Writing

Free write: 19/12/15 Liberating sweet

Most ladies’ perfumes I know tend to throw themselves at consumers, cloyingly sweet in their bid for women like me to buy them. Floral and fruity perfumes are the conventional manner to go, it seems, even among the ones concocted up by celebrities.

Its conventionality is up to the point where I have smelt some perfumes which have come from vastly different names and price ranges but resemble each other in their olfactory notes, like long-lost blood siblings across continents.

Due to this, I have some perfumes I have liked but will never buy. I mean, I love chocolate and sweet things but unless I want people to get hungry when they see me, I don’t want to smell like one of Willy Wonka’s Chocolate Factory creations. Or a whole bouquet of flowers or a splendid fruit basket one gets at a fruit orchard.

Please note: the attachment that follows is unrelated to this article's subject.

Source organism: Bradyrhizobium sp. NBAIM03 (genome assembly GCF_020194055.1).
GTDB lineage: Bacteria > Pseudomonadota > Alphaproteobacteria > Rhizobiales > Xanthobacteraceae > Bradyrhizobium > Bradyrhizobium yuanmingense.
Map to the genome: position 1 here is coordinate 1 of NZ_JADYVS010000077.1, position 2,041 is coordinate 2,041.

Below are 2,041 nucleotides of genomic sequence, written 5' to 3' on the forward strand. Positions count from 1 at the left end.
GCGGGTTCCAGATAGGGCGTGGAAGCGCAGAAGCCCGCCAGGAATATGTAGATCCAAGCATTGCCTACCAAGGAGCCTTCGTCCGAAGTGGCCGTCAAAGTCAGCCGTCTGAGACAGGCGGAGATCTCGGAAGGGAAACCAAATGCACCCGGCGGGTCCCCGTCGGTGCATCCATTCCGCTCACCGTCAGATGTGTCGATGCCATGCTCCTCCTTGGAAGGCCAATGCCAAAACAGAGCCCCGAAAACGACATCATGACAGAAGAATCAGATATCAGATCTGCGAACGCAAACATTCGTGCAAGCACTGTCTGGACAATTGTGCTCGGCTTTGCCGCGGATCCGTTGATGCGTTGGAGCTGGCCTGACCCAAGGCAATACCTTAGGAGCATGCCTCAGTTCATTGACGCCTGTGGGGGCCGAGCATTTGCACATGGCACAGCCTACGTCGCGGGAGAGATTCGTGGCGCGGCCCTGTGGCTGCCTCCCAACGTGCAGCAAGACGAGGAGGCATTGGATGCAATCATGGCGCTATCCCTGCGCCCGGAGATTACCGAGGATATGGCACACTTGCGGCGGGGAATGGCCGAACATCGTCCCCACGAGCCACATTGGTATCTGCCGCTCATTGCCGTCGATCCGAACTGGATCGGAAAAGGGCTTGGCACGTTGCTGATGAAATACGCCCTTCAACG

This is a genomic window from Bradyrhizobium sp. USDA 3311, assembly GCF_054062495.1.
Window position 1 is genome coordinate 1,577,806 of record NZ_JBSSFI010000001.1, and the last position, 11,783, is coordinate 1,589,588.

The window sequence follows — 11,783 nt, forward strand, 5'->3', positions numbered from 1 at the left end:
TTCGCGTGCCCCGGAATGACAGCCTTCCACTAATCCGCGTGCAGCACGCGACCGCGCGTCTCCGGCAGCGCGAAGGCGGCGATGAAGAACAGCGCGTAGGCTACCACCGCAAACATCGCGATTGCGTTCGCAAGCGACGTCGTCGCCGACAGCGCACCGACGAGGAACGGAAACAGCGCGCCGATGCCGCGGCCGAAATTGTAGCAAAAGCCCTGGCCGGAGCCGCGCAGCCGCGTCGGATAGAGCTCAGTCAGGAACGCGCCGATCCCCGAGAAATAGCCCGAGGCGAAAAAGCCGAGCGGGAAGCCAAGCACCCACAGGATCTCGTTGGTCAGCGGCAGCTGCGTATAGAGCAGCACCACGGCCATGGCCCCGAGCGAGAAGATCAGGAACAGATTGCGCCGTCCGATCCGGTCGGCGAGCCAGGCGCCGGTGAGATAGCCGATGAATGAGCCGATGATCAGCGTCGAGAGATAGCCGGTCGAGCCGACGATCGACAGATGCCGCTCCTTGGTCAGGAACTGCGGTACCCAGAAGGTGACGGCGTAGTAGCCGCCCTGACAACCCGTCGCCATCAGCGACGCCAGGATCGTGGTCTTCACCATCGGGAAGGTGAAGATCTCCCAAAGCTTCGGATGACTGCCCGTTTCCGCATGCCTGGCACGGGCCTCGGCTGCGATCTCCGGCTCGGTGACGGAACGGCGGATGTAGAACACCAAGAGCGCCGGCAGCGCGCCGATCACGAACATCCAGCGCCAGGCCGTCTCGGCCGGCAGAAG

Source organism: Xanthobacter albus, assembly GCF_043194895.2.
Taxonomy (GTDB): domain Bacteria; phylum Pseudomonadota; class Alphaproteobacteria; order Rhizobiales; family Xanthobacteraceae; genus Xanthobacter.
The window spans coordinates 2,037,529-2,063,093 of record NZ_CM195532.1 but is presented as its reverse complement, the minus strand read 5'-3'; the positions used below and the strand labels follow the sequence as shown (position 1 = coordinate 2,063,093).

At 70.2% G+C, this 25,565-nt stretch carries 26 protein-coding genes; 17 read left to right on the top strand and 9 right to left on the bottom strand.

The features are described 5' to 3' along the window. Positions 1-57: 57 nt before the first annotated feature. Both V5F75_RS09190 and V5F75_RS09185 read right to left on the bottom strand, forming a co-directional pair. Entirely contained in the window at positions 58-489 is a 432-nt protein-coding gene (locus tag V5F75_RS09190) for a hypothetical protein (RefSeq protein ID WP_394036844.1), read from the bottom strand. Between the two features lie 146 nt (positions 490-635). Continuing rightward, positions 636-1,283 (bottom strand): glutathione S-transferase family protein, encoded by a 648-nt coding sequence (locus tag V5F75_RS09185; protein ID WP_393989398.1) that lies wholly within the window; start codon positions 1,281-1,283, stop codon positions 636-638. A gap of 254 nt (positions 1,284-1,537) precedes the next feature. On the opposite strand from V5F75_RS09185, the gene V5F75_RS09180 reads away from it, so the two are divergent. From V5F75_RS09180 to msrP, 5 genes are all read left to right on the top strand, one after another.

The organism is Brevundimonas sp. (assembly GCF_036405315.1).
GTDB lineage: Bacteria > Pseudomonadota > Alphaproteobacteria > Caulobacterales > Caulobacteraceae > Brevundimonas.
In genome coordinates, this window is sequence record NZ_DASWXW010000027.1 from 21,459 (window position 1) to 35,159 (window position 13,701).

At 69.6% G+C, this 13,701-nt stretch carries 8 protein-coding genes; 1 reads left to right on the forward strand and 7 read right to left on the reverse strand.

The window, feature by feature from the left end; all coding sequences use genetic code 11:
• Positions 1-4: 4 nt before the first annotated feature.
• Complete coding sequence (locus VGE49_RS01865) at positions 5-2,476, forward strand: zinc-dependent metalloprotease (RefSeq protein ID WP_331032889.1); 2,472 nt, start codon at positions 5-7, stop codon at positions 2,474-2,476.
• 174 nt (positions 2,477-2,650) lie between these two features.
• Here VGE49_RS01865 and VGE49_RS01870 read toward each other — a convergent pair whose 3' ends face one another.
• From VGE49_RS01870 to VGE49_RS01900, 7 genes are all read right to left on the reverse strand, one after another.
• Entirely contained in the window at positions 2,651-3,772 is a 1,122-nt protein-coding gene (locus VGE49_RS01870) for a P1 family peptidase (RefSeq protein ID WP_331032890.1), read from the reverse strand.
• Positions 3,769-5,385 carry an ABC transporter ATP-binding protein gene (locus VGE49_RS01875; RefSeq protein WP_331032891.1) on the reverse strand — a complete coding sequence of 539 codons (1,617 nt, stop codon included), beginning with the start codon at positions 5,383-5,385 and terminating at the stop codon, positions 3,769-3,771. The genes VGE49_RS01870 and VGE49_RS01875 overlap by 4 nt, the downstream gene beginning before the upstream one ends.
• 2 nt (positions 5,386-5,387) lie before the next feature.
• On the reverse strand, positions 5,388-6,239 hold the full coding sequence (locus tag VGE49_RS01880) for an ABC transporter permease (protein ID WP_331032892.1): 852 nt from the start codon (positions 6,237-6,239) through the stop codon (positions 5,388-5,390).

In another aspect, perhaps the ages-long conventionality of floral and fruity character of ladies’ perfumes cast a light on the ever-so-ensuing gender stereotypes that have so often been blasted by feminists women’s rights activists, especially in this day and age.

Just as how numerous salespeople have tried to sell fruity and floral perfumes to me in their line of work, I used to have people who thought I liked the same things most girls do. Like pop groups who wear pretty makeup and svelte dresses, and the ever-so-masculine jocks one see in most designer advertorials.

What I would be impressed by, though, is a ladies’ perfume that has notes of spice, musk and some notes of vanilla. Something that oozes heated sensuality yet stands out from the rest like no other, and encaptures the essence of women who strive to be different from their supposed ‘more lady-like’ counterparts, and doesn’t cloy the nose with a sucker punch.

Now that would be liberating.

 

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